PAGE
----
MEXICO CITY—After more than two years of leading national polls, Andres Manuel Lopez Obrador's pursuit of Mexico's presidency appears to be in trouble.
The most recent surveys show Lopez Obrador, the left-leaning candidate of the Party of the Democratic Revolution (PRD), for the first time slipping into a statistical dead heat with Felipe Calderon, his rival from the conservative National Action Party (PAN).
The third main candidate in the race, Roberto Madrazo, of the long dominant Institutional Revolutionary Party (PRI), was a distant third.
In addition, a Tuesday night debate that Lopez Obrador skipped was declared a major success for Calderon, and political experts said they expected Calderon would get a significant bounce with Mexican voters as a result.
"He will undoubtedly benefit greatly," said Judit Bokser-Liwerant, the head of post-graduate political studies at the Mexico's National Autonomous University. "Of all the participants, he was ... the most serious and had the most information."
"It's obvious to me now that the race will be Calderon and Lopez Obrador," said Sergio Aguayo, an expert on Mexican politics at the prestigious Colegio de Mexico.
The recent slide for AMLO, as he's known here, comes as a result of a series of negative television ads by Calderon and more than a few missteps by Lopez Obrador, including a series of speeches that many considered rude and disrespectful of current President Vicente Fox.
Political analysts said it's still too early to call the July 2 vote, however, and that shifts are likely in voter sentiment as Mexicans take a closer look at the candidates. A second and final debate, in which Lopez Obrador will participate, is scheduled for June 6.
Tuesday's debate was considered the beginning of the home stretch in the presidential race.
"People before were expressing just general likes and dislikes," said Jeffrey A. Weldon, who directs a political science program at a Mexico City university. "Now they're beginning to look seriously at the candidates themselves and their characters and their platforms."
Lopez Obrador, 52, who was a popular Mexico City mayor, mobilized millions of voters about a year ago when the federal attorney general threatened to prosecute him over an otherwise minor dispute regarding an access road to a hospital. The government dropped the case in the face of massive protest, and Lopez Obrador, who'd been No. 1 for more than a year in surveys, rode that wave into the presidential race.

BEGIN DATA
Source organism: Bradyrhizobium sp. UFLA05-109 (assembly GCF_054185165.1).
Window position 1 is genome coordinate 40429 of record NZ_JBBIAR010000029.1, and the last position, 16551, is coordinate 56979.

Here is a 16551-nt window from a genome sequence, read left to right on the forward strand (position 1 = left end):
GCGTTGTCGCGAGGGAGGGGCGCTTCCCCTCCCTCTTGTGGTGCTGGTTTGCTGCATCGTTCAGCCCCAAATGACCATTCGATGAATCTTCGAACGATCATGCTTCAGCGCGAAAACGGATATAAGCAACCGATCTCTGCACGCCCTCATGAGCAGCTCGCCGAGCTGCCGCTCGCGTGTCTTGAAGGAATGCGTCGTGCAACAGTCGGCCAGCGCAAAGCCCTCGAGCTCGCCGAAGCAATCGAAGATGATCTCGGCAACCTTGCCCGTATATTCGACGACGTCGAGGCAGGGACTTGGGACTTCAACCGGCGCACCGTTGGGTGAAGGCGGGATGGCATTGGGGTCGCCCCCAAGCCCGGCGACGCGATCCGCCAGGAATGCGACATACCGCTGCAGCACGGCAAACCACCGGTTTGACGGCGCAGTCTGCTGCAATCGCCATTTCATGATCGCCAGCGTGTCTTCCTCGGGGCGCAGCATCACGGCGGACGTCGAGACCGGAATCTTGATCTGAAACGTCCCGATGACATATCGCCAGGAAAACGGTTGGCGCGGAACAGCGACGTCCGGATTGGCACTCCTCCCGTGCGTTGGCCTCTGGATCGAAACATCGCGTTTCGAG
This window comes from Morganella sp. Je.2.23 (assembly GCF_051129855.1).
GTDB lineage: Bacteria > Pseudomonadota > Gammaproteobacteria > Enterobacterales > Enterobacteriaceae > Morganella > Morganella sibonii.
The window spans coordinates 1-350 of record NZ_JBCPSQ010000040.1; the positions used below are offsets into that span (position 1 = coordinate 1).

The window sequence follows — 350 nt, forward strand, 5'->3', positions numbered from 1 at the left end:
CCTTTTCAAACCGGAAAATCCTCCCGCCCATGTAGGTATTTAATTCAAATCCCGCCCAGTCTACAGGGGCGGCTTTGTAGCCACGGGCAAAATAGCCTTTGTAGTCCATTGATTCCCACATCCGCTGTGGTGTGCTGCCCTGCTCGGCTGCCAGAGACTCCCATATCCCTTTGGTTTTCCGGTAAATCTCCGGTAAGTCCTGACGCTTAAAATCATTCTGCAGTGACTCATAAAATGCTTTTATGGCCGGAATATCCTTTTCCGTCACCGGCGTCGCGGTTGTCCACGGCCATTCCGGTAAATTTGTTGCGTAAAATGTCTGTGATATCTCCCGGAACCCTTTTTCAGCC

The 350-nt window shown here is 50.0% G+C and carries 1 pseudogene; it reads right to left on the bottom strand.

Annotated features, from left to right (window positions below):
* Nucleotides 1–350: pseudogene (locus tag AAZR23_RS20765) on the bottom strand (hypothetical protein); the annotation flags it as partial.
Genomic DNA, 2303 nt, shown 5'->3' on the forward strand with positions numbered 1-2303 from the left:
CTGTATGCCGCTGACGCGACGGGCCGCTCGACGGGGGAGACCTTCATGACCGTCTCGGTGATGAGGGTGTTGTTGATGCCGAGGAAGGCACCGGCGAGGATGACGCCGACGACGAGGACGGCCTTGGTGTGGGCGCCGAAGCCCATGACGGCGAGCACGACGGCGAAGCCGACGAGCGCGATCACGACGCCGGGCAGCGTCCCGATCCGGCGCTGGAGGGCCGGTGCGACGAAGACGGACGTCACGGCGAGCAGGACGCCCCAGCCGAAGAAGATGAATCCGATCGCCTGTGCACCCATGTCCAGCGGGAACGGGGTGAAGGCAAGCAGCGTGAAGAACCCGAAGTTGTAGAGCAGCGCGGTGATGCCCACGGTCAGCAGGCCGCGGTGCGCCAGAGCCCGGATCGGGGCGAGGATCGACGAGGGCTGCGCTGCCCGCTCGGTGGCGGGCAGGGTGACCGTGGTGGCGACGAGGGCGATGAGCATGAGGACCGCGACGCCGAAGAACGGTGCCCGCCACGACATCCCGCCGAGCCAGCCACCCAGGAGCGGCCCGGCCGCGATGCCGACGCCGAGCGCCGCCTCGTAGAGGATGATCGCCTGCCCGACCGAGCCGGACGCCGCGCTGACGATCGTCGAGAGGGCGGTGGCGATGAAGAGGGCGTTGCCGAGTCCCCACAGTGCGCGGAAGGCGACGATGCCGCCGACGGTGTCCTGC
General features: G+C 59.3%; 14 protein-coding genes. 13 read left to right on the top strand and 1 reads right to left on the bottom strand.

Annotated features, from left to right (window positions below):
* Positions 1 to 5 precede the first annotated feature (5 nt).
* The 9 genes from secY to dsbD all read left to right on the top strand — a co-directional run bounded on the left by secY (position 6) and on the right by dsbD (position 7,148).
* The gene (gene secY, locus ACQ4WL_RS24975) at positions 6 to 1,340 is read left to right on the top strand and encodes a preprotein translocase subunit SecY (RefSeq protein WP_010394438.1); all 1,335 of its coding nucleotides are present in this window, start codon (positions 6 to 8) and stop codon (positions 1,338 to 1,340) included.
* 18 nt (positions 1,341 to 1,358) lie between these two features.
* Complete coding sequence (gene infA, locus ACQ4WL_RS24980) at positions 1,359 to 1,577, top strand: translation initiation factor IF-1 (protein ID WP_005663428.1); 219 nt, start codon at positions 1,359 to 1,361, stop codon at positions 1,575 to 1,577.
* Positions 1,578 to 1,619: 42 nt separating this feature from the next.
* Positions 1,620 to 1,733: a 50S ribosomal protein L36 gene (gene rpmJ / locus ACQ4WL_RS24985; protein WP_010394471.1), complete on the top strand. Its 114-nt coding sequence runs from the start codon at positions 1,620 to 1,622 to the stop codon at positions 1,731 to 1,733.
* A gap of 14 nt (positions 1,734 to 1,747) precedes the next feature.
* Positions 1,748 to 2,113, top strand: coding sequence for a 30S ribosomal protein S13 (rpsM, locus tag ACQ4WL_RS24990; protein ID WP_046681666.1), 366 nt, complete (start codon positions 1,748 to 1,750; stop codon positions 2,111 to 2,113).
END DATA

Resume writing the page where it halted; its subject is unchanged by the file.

But recent polls have shown his popularity slipping, especially in the wake of Calderon television ads that compared Lopez Obrador to Venezuelan President Hugo Chavez.
One ad included a video clip of Lopez Obrador telling Fox to "shut up"—a clip Bokser-Liwerant said angered Mexicans because Lopez Obrador failed "to respect the presidential institution."
A poll published Tuesday by the Mexico City newspaper Reforma reflected the damage. The poll showed Lopez Obrador with 35 percent, behind the 38 percent for the 43-year-old Calderon. The poll's margin of error was 2.5 percentage points.
An April 17 poll by El Universal newspaper showed Lopez Obrador still in the lead, but with Calderon inching closer.
Lopez Obrador campaign officials authorized to speak to the media weren't available to comment Wednesday, but Calderon aides said the campaign's momentum has shifted their way.
"We've been doing a very efficient job, more than anything a job highlighting proposals and ideas for the future of Mexico," said Max Cortazar, Calderon's communication director.
Analysts believe Tuesday night's debate may prove crucial in the final months of the campaign. Without Lopez Obrador, the match in general pitted Calderon against Madrazo.
Early in the debate, Madrazo accused Calderon of inexperience. Calderon responded by showing a photograph of a high-rise building in Miami, where Madrazo owns an apartment, and accused Madrazo of evading taxes.
Calderon's attack was helped by two minor candidates who shared the stage, including Roberto Campa of the New Alliance Party, who accused Madrazo of living a lavish lifestyle and skirting income taxes in Mexico.
Two polls conducted by Reforma after the debate gave Calderon the victory. The first, a national telephone survey of 405 people, found that 43 percent of those who saw or heard the debate thought Calderon had won, with 18 percent giving the victory to Madrazo. Another 18 percent said no one won, while the others divided their sympathies between the minor candidates.
The second poll, among 295 political activists invited by Reforma to watch the debate in Mexico City, Guadalajara and Monterrey, gave Calderon the edge over Madrazo, 71 percent to 11 percent.
No margin of error was given for either poll.
Calderon's strong showing suggests a difficult road ahead for Lopez Obrador. Lopez Obrador made his reputation by standing up against the federal government from his base in Mexico City, but he's never had the national networks enjoyed by Madrazo, whose PRI holds many governorships, or Calderon, who can count on the support of Fox, a PAN member and a skillful campaigner.
Lopez Obrador, whose campaign so far has consisted of big rallies with friendly crowds and few unscripted interviews, may have to change tactics, experts say.
"He's either going to decide to put money into regular spots, or something else," said Weldon, a political scientist at the Autonomous Mexican Technological Institute. "At some point, you're running for president, you actually have to be in the national media."
(Garcia reports for The San Jose Mercury News.)
(c) 2006, Knight Ridder/Tribune Information Services.
ARCHIVE PHOTOS on KRT Direct (from KRT Photo Service, 202-383-6099): Calderon, Lopez Obrador and Madrazo
ARCHIVE GRAPHIC on KRT Direct (from KRT Graphics, 202-383-6064): 20051114 MEXICO candidates
Need to map